In 2015, gross consumption of renewable energy resources in Latvia comprised 66.1 PJ. Consumption of renewable resources has dropped by 3.2 %, as compared to 2014, however over the decade the indicator has risen by 6.2 %.
As the gross consumption of renewable resources increased, Latvian dependence upon imported energy resources reduced – from 63.9 % in 2005 to 40.6 % in 2014, according to data from the Central Statistical Bureau of Latvia.
Notable increase was recorded in consumption of biofuel (bioethanol, biodiesel) – 19.9 times during the decade, and by 213 % compared to 2014. During the last decade, consumption of biogas (landfill gas, sewage sludge gas, other biogas) has risen 10.8 times and, compared to 2014, by 17 %.
Over the decade, gross consumption of fuel-wood has increased by 6.4 %, reaching 52.6 PJ in 2015, whereas compared to 2014 the indicator has reduced by 6.0 %. In 2015, the share of fuel-wood in the gross energy consumption accounted for 28.4 % – 1.6 percentage points less than in 2014. In 2015, Latvia exported 33.7 PJ of fuel-wood – 11.1 % more than in 2014. Compared to 2014, the volume of wood pellets produced grew by 14.1 %, and the volume of wood chips produced went up by 8.4 %. In 2015, Latvia exported 28.0 PJ of wood pellets – 20.4 % more than in 2014.
The highest consumption of fuel-wood still was recorded in household sector. However, the indicator has declined by 28.7 % during the decade, constituting 36.4 % of the gross consumption of fuel-wood in 2015. Compared to 2005, fuel-wood consumed in industry and construction has risen 2.9 times, and in 2015 fuel-wood consumption in the sectors accounted for 28.5 % of the gross consumption of fuel-wood.
During the decade, the share of renewable resources consumed in transformation sector has grown by 19.4 percentage points, reaching 36.1 % in 2015. Compared to 2014, the consumption of fuel-wood in transformation sector has gone up by 7.6 %. It may be explained by the fact that number of combined heat and power (CHP) plants and share of renewable sources in the transformation sector was growing, and the share of natural gas was reducing. During the time period from 2005 to 2015, consumption of fuel-wood in the transformation sector increased 2.1 times, reaching 14.7 PJ last year.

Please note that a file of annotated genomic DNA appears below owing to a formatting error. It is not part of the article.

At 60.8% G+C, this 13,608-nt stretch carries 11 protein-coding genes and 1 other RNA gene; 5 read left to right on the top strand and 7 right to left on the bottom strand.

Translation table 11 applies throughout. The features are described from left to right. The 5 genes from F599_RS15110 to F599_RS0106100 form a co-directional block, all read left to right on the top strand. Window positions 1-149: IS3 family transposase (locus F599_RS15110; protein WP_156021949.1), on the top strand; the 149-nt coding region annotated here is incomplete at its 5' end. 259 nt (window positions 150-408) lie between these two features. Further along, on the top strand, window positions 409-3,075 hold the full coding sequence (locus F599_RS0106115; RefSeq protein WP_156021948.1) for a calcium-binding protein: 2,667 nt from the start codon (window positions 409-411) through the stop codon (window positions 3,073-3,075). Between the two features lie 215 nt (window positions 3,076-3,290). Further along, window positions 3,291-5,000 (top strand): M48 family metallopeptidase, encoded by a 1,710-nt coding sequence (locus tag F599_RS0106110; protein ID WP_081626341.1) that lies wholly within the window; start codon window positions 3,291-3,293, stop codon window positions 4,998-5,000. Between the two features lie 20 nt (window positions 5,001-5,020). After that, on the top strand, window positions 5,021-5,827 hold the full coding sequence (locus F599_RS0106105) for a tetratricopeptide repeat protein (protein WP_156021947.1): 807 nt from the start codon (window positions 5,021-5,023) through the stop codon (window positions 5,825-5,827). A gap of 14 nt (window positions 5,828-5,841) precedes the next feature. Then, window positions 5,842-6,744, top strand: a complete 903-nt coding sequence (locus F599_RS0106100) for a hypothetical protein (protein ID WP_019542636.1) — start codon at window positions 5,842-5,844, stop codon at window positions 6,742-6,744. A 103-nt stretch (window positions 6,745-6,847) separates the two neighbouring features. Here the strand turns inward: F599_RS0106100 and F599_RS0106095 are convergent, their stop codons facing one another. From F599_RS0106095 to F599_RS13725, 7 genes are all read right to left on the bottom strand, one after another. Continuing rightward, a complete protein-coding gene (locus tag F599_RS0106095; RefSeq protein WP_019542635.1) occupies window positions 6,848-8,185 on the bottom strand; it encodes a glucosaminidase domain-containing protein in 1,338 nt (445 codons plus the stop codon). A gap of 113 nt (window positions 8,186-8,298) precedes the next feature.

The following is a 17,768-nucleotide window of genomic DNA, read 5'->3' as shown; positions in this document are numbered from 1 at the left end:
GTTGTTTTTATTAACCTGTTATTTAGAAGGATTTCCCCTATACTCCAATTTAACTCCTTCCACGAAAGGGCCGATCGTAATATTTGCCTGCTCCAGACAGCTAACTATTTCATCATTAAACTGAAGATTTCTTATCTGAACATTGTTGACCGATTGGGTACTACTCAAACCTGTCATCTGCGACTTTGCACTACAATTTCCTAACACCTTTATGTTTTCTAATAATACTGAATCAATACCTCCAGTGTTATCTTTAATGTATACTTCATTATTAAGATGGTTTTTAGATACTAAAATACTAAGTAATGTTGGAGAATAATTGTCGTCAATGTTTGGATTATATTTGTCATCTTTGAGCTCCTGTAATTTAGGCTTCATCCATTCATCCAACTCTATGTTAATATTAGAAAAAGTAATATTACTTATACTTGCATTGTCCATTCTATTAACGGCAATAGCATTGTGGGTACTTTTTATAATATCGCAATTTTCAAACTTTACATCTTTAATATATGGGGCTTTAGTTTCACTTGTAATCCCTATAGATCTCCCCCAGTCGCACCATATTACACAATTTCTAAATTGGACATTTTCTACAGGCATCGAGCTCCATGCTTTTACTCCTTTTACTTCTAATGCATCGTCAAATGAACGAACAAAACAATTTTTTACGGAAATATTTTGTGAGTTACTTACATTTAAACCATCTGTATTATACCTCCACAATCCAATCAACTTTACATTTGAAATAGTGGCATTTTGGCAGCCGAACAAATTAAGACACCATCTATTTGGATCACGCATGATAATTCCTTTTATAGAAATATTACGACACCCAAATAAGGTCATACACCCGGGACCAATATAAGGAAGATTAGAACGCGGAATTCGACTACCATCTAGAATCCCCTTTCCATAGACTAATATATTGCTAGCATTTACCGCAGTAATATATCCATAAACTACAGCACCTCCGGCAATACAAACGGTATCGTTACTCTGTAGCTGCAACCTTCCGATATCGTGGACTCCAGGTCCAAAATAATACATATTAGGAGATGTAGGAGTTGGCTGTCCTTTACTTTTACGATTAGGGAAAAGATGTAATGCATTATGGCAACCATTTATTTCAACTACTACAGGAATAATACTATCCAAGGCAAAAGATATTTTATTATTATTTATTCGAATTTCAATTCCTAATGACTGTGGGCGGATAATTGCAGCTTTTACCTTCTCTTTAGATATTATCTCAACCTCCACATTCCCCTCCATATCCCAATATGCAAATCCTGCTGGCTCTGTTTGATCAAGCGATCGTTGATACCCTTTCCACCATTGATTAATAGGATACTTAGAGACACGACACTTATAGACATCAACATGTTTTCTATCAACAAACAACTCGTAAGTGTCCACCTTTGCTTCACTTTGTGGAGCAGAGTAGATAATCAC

Since 2010, installed electrical capacity of CHP plants using renewable resources rose 7.9, and in 2015 it comprised 126 MW – 5 MW more than in 2014. The volume of electricity produced in CHP plants using renewable resources has grown 11.6 times since 2010, reaching 765 GWh – 96 GWh more than in 2014. In 2015, 2 772 GWh of electricity were produced from the renewable resources, and, compared to 2014, the indicator almost has not changed (-1.1 %). During the decade, the volume of electricity produced in wind power plants has increased from 47 to 147 GWh, the volume produced in biomass (firewood, wood waste) electrical power plants and CHP plants has risen from 6 to 378 GWh, and the volume produced in biogas CHP plants – from 36 to 387 GWh.
During the recent years, installed electrical capacity of hydro power plants has not changed significantly, whereas the indicator in wind power plants and CHP plants using renewable resources has increased notably. During the last five years, installed electrical capacity of wind power plants rose 2.3 times, reaching 69 MW in 2015. Compared to 2014, in 2015 electrical capacity of biogas CHP plants grew by 4.8 % and of biomass power plants and CHP power plants – by 3.4 % (5.5 times, compared to 2010). One of the reasons behind the increase in consumption of renewable sources in electricity production is the state support allowing traders to sell electricity within the framework of mandatory procurement.
Directive 2009/28/EC of the European Parliament and of the Council on promotion of the use of energy from renewable sources stipulated that the share of renewable sources in gross energy consumption in 2020 should comprise 40 %. Latvia has the second highest share of renewable sources in the energy consumption in the European Union; in 2014 Latvian indicator constituted 38.7 % (EU average – 16.0 %). Moreover, each Member State in 2020 should ensure that the share of energy from renewable sources (biofuel, biogas, electricity produced from renewable sources and consumed in transport) comprises at least 10 % of the final energy consumption in transport (3.23 % in Latvia in 2014).